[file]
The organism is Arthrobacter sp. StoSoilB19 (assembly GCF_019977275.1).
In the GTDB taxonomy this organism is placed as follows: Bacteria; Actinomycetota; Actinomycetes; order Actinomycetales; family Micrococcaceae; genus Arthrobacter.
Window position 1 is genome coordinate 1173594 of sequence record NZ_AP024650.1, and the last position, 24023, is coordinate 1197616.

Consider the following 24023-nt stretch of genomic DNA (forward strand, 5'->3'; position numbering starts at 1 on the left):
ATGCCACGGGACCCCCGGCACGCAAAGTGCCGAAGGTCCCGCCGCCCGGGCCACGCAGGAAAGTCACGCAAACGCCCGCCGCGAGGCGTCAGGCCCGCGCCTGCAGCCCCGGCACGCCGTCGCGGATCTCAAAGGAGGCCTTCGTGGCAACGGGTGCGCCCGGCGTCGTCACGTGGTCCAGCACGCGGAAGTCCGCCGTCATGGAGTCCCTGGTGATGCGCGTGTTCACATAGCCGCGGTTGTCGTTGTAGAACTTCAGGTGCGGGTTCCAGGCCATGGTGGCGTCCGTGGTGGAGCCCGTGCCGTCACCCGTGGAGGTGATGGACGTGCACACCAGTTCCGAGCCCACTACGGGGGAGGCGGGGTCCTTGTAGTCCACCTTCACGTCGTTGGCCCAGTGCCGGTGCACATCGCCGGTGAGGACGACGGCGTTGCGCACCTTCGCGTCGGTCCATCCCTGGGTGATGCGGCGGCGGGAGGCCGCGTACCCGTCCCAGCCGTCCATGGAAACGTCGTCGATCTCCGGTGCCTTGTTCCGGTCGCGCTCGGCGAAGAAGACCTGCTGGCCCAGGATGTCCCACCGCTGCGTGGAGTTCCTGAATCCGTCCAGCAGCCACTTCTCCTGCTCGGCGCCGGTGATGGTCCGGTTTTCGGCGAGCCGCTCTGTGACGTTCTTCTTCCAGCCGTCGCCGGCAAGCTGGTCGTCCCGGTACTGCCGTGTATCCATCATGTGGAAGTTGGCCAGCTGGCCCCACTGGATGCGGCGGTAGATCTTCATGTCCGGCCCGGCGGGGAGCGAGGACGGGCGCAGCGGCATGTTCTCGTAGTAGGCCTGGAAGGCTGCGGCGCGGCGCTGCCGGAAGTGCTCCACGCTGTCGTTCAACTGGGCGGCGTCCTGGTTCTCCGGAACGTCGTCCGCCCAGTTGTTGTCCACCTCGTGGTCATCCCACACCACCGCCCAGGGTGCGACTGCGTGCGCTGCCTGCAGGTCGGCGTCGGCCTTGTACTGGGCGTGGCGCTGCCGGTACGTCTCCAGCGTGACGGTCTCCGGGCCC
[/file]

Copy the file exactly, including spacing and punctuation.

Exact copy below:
The organism is Arthrobacter sp. StoSoilB19 (assembly GCF_019977275.1).
In the GTDB taxonomy this organism is placed as follows: Bacteria; Actinomycetota; Actinomycetes; order Actinomycetales; family Micrococcaceae; genus Arthrobacter.
Window position 1 is genome coordinate 1173594 of sequence record NZ_AP024650.1, and the last position, 24023, is coordinate 1197616.

Consider the following 24023-nt stretch of genomic DNA (forward strand, 5'->3'; position numbering starts at 1 on the left):
ATGCCACGGGACCCCCGGCACGCAAAGTGCCGAAGGTCCCGCCGCCCGGGCCACGCAGGAAAGTCACGCAAACGCCCGCCGCGAGGCGTCAGGCCCGCGCCTGCAGCCCCGGCACGCCGTCGCGGATCTCAAAGGAGGCCTTCGTGGCAACGGGTGCGCCCGGCGTCGTCACGTGGTCCAGCACGCGGAAGTCCGCCGTCATGGAGTCCCTGGTGATGCGCGTGTTCACATAGCCGCGGTTGTCGTTGTAGAACTTCAGGTGCGGGTTCCAGGCCATGGTGGCGTCCGTGGTGGAGCCCGTGCCGTCACCCGTGGAGGTGATGGACGTGCACACCAGTTCCGAGCCCACTACGGGGGAGGCGGGGTCCTTGTAGTCCACCTTCACGTCGTTGGCCCAGTGCCGGTGCACATCGCCGGTGAGGACGACGGCGTTGCGCACCTTCGCGTCGGTCCATCCCTGGGTGATGCGGCGGCGGGAGGCCGCGTACCCGTCCCAGCCGTCCATGGAAACGTCGTCGATCTCCGGTGCCTTGTTCCGGTCGCGCTCGGCGAAGAAGACCTGCTGGCCCAGGATGTCCCACCGCTGCGTGGAGTTCCTGAATCCGTCCAGCAGCCACTTCTCCTGCTCGGCGCCGGTGATGGTCCGGTTTTCGGCGAGCCGCTCTGTGACGTTCTTCTTCCAGCCGTCGCCGGCAAGCTGGTCGTCCCGGTACTGCCGTGTATCCATCATGTGGAAGTTGGCCAGCTGGCCCCACTGGATGCGGCGGTAGATCTTCATGTCCGGCCCGGCGGGGAGCGAGGACGGGCGCAGCGGCATGTTCTCGTAGTAGGCCTGGAAGGCTGCGGCGCGGCGCTGCCGGAAGTGCTCCACGCTGTCGTTCAACTGGGCGGCGTCCTGGTTCTCCGGAACGTCGTCCGCCCAGTTGTTGTCCACCTCGTGGTCATCCCACACCACCGCCCAGGGTGCGACTGCGTGCGCTGCCTGCAGGTCGGCGTCGGCCTTGTACTGGGCGTGGCGCTGCCGGTACGTCTCCAGCGTGACGGTCTCCGGGCCC